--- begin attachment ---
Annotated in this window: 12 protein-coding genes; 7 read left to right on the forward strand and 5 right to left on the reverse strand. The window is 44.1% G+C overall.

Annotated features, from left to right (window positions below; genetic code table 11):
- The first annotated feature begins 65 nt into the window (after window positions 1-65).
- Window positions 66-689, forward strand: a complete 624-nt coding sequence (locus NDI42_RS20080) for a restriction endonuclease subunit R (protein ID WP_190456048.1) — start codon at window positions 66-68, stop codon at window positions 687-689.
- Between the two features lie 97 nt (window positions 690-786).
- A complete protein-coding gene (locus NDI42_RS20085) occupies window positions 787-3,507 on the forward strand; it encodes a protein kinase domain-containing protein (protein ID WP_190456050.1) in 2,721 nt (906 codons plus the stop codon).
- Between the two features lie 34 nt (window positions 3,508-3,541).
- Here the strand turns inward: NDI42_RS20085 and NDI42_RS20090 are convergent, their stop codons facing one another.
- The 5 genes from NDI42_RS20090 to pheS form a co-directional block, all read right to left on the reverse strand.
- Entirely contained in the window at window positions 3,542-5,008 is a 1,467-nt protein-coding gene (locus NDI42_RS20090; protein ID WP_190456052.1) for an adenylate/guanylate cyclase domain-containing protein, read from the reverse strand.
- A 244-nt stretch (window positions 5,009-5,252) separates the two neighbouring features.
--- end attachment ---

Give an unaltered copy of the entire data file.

Annotated in this window: 12 protein-coding genes; 7 read left to right on the forward strand and 5 right to left on the reverse strand. The window is 44.1% G+C overall.

Annotated features, from left to right (window positions below; genetic code table 11):
- The first annotated feature begins 65 nt into the window (after window positions 1-65).
- Window positions 66-689, forward strand: a complete 624-nt coding sequence (locus NDI42_RS20080) for a restriction endonuclease subunit R (protein ID WP_190456048.1) — start codon at window positions 66-68, stop codon at window positions 687-689.
- Between the two features lie 97 nt (window positions 690-786).
- A complete protein-coding gene (locus NDI42_RS20085) occupies window positions 787-3,507 on the forward strand; it encodes a protein kinase domain-containing protein (protein ID WP_190456050.1) in 2,721 nt (906 codons plus the stop codon).
- Between the two features lie 34 nt (window positions 3,508-3,541).
- Here the strand turns inward: NDI42_RS20085 and NDI42_RS20090 are convergent, their stop codons facing one another.
- The 5 genes from NDI42_RS20090 to pheS form a co-directional block, all read right to left on the reverse strand.
- Entirely contained in the window at window positions 3,542-5,008 is a 1,467-nt protein-coding gene (locus NDI42_RS20090; protein ID WP_190456052.1) for an adenylate/guanylate cyclase domain-containing protein, read from the reverse strand.
- A 244-nt stretch (window positions 5,009-5,252) separates the two neighbouring features.